When President Donald Trump declared that he would ‘make AmericaRead more...
On 7 July 2018, almost forty years after the release of their iconic debut single, goth rock pioneers The Cure took to the stage at Hyde Park in London to perform a career-spanning set which the Independent would describe as ’emotional, note-perfect’ before declaring that the band had ‘cemented their immortality.’ Opening with two songs from their 1989 masterpiece Disintegration, fans were treated to such classics as Just Like Heaven, Friday I’m in Love and Boys Don’t Cry, an epic set that would total twenty-nine tracks that culminated with 1978’s Killing an Arab.
Prior to their appearance at the BST Hyde Park festival The Cure had already revealed plans to produce a documentary that would chart the last four decades of their career, from their humble beginnings in the mid-1970s as Malice to the iconic rock legends that they would become. ‘I knew a few people wanted to – what’s a nice way of saying exploit? – celebrate the fortieth anniversary with projects,’ explained frontman Robert Smith in an interview with the Guardian a month prior to their London show. ‘I said no but I knew that they would probably go ahead anyway unless I made it very obvious that we were doing something.’
The band would join forces with Tim Pope, an acclaimed filmmaker whose association with The Cure began in 1982 when he shot the promo video for their single Let’s Go to Bed. Over the next decade Pope would shoot videos for some of their most well-known songs, from The Caterpillar and Close to Me to ’90s hits Never Enough and High. While his foray into the world of motion pictures would prove disastrous after losing creative control of the critically-reviled sequel The Crow: City of Angels, Pope would return to the world of promos for such artists as the Darkness and Fatboy Slim. But it would not only be The Cure that would cement his reputation during the 1980s, as Pope would also form creative partnerships with the likes of Siouxsie and the Banshees, the Psychedelic Furs and the Pretenders, proving to be a key influence in the goth rock scene of the decade.
So, 2018 will see me collaborating with Robert on a feature-length, chronological documentary of The Cure’s history from the 1970s via present day to the future,’ revealed Pope in a 2017 tweet. ‘Robert himself will tell the story and this will work alongside other events for the band’s forty-year celebration.’ While biopics have become rather commonplace in the industry following the success of Bohemian Rhapsody, with feature films based on the lives of Mötley Crüe and Elton John following in its wake, Pope instead intended to use achieve material to document the band’s rise from the small clubs of the ’70s to the beloved phenomenon that they would ultimately become.
Through the first three decades of their career The Cure released a steady flow of studio albums but it has been eleven years since their last offering. ‘Though it’s billed as the upbeat side of The Cure‘s abandoned double record (the dark half is being saved for a future release), 4:13 Dream hardly constitutes Smith’s bid for the backyard barbecue,’ stated the A.V. Club in their 2008 review of the album. ‘Smith sounds like he’s clawing his way out of a self-pitying funk – and even though another one is always around the corner it’s good to know he still has some fight left.’ The teased second half of the album would never materialise, with the only offering this being last years Torn Down, a remix album and spiritual sequel to 1990s Mixed Up, a record that included the fan favourite Close to Me (Closer Mix).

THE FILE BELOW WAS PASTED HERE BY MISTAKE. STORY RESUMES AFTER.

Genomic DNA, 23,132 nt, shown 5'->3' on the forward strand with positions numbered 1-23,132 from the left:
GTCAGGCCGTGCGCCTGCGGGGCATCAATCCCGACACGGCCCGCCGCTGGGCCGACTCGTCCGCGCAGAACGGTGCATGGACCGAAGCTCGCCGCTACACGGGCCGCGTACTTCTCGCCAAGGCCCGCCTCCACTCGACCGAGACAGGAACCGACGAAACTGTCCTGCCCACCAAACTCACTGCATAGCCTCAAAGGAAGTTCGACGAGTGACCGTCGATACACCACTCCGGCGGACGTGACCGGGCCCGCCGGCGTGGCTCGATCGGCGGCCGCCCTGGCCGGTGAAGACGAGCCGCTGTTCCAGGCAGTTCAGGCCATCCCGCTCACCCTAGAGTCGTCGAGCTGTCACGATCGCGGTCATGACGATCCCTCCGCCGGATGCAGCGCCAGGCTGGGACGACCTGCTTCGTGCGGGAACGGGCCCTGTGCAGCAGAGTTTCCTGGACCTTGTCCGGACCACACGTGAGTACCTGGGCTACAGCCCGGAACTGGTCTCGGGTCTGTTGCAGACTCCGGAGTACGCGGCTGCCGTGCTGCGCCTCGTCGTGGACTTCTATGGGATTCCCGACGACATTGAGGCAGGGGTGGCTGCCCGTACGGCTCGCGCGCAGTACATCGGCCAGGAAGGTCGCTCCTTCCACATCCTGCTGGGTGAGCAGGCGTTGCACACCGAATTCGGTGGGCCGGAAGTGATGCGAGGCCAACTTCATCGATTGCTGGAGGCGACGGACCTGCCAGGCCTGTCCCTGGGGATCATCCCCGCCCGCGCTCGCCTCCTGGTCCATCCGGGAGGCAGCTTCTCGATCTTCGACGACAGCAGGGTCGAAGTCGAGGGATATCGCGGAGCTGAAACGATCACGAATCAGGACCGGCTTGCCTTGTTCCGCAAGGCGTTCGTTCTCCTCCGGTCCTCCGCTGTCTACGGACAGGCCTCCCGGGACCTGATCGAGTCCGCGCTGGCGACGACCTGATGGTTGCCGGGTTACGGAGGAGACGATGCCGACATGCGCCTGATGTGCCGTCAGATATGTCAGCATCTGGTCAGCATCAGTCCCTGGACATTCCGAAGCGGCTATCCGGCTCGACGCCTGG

Earlier this year, however, Smith announced that they had completed work on their fourteenth album, which promised to return to the dark beauty of their earlier work. ‘Because it’s the anniversary of Disintegration I was thinking about how we did that and how we turned that into something and what my mindset was,’ explained Smith in an interview with Rolling Stone. ‘It’s so dark. It’s incredibly intense. And I’ve waited ten years to do something that means something. It’s going to work really well. I’m not sure how much of it we’ll play this summer at festivals. It’s not really festival music. The songs are like ten minutes, twelve minutes long. We recorded nineteen songs. So I have no idea what to do now’
While fans wait for a final track-list to be decided and a release date announced, Pope has announced that The Cure‘s 2018 performance at Hyde Park will be released as a concert film, in which audiences will be able to see performances of classics like Pictures of You and Burn in high definition. This will be their first live video release since Festival 2005, which itself was not one complete show but comprised of footage from various different performances but the promotional tour of their eponymous 2004 album. ‘Yes, it’s true what Robert has announced – that our film of Hyde Park will hit cinemas in early summer,’ he stated via Twitter, insinuating that the film will be making its way to the cinema. ‘A global release, it marks the first time to see The Cure on the big screen since Orange. I shot it in groovy 4K and we mixed at Abbey Road in glorious 5:1 surround sound.’ In a second tweet he continued, ‘No point to say more for now but we have worked long and hard on this to give a truly cinematic experience. Just a couple of screen grabs to whet your appetite. More announcements to come in next few weeks.’